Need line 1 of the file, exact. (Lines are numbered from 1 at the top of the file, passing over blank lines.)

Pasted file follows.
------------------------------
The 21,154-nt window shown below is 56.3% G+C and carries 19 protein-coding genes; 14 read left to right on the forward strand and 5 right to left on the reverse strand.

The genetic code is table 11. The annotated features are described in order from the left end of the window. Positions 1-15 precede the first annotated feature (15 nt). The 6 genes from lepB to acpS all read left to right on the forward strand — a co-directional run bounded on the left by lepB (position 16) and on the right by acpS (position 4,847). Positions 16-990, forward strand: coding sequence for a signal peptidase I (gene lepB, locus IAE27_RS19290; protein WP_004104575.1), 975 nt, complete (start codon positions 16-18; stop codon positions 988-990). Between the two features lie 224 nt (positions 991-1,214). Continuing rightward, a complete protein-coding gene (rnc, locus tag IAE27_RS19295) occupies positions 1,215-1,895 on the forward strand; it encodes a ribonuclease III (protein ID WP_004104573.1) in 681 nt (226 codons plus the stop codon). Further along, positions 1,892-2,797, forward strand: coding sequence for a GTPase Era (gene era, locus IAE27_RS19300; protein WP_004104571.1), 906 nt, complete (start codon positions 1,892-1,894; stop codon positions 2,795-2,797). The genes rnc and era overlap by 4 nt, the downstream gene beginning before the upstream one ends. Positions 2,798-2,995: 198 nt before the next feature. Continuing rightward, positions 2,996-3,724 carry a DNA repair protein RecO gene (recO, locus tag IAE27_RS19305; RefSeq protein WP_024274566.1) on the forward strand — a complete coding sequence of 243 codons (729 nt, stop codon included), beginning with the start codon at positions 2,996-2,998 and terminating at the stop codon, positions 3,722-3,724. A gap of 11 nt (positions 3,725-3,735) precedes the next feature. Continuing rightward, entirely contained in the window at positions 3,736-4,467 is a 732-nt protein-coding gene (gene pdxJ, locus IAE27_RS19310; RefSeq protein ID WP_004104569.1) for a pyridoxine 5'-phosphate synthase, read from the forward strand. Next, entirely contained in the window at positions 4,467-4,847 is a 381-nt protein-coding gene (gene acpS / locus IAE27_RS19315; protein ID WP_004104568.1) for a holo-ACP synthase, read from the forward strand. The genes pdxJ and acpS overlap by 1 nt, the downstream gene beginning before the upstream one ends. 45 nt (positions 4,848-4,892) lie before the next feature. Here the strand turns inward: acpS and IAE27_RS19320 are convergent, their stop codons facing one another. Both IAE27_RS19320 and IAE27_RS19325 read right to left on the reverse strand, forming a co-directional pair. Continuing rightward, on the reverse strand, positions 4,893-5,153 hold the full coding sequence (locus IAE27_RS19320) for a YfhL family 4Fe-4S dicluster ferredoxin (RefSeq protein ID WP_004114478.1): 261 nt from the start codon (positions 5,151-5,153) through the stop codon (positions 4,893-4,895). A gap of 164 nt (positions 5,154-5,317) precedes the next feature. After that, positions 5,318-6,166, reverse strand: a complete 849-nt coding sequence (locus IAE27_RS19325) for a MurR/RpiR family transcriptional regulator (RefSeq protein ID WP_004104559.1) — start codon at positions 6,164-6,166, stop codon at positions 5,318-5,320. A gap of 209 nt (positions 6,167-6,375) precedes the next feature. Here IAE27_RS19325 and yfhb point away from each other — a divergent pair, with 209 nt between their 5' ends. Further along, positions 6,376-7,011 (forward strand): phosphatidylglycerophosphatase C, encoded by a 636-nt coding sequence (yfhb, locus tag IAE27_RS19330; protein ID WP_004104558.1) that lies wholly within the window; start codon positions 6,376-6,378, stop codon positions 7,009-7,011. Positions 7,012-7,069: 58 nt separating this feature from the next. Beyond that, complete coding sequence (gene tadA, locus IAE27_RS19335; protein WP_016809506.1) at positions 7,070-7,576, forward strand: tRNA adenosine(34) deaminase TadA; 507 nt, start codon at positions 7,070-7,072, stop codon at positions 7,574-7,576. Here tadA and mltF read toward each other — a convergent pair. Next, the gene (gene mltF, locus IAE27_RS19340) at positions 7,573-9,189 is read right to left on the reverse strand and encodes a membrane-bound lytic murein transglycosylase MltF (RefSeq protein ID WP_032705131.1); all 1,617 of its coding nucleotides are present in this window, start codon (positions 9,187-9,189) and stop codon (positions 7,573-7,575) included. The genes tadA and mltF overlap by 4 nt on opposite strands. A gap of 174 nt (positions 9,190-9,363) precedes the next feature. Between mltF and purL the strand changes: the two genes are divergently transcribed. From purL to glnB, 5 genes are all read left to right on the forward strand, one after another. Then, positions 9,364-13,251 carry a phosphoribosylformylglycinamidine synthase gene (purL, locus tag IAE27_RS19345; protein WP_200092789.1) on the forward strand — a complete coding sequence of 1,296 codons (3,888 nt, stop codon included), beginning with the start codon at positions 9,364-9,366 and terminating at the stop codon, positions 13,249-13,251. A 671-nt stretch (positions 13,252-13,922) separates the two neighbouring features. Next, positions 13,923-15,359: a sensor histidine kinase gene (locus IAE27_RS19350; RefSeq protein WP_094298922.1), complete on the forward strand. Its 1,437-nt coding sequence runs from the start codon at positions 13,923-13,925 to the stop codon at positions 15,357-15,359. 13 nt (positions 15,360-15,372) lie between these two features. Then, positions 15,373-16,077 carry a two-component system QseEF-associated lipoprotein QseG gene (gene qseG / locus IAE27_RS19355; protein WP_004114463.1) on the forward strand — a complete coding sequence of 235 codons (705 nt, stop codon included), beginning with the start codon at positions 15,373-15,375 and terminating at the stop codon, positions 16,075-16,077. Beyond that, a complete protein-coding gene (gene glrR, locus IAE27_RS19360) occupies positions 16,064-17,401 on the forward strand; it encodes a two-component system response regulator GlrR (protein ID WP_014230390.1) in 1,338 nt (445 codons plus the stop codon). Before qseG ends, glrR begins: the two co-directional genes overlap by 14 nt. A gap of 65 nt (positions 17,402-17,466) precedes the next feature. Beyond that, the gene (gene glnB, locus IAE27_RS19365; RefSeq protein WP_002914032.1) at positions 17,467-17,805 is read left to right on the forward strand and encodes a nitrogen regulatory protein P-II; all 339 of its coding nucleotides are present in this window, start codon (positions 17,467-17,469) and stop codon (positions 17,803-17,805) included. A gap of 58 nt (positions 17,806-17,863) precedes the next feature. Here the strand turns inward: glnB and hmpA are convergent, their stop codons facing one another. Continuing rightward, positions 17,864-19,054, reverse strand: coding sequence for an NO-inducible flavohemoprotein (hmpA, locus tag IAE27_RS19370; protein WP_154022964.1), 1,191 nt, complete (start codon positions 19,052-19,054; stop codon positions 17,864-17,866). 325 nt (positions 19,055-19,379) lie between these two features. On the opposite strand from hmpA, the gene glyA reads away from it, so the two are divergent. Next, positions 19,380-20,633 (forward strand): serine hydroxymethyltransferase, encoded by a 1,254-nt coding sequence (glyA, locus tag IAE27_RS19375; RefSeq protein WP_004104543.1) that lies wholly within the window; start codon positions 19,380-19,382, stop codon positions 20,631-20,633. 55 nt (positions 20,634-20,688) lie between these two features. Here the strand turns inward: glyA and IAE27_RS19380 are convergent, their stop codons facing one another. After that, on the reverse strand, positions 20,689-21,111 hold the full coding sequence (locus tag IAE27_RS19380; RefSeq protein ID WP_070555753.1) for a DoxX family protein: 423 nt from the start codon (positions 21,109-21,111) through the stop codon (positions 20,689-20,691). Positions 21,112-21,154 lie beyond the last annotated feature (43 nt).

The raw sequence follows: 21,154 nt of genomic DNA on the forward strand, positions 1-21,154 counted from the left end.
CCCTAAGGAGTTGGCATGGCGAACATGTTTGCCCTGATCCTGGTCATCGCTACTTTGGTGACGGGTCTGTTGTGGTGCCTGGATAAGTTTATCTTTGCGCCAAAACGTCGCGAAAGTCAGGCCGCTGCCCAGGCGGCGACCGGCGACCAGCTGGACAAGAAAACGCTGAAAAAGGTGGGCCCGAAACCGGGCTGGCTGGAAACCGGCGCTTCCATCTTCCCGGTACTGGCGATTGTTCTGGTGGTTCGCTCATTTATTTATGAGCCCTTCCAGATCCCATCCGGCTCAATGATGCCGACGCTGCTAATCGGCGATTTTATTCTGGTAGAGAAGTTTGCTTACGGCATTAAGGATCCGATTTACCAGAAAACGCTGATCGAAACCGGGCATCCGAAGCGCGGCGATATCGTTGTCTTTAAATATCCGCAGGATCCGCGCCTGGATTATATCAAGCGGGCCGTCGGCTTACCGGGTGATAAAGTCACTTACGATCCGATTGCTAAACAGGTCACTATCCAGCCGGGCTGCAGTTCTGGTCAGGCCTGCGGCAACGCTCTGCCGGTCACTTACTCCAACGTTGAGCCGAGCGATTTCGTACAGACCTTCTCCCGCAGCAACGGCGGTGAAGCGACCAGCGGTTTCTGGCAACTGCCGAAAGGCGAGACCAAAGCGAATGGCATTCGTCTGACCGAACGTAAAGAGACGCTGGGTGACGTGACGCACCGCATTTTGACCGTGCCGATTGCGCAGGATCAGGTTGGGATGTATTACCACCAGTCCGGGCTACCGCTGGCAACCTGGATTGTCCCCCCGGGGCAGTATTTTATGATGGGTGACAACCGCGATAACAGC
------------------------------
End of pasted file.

The 21,154-nt window shown below is 56.3% G+C and carries 19 protein-coding genes; 14 read left to right on the forward strand and 5 right to left on the reverse strand.